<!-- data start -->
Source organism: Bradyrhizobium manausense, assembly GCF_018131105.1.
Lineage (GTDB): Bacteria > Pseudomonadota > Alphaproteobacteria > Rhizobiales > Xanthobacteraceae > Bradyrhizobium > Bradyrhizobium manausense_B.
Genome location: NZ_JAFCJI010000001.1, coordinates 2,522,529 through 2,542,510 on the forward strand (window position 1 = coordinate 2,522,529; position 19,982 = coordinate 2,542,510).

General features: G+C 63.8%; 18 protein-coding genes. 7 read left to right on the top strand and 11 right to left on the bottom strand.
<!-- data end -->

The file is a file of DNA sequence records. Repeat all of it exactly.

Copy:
Source organism: Bradyrhizobium manausense, assembly GCF_018131105.1.
Lineage (GTDB): Bacteria > Pseudomonadota > Alphaproteobacteria > Rhizobiales > Xanthobacteraceae > Bradyrhizobium > Bradyrhizobium manausense_B.
Genome location: NZ_JAFCJI010000001.1, coordinates 2,522,529 through 2,542,510 on the forward strand (window position 1 = coordinate 2,522,529; position 19,982 = coordinate 2,542,510).

General features: G+C 63.8%; 18 protein-coding genes. 7 read left to right on the top strand and 11 right to left on the bottom strand.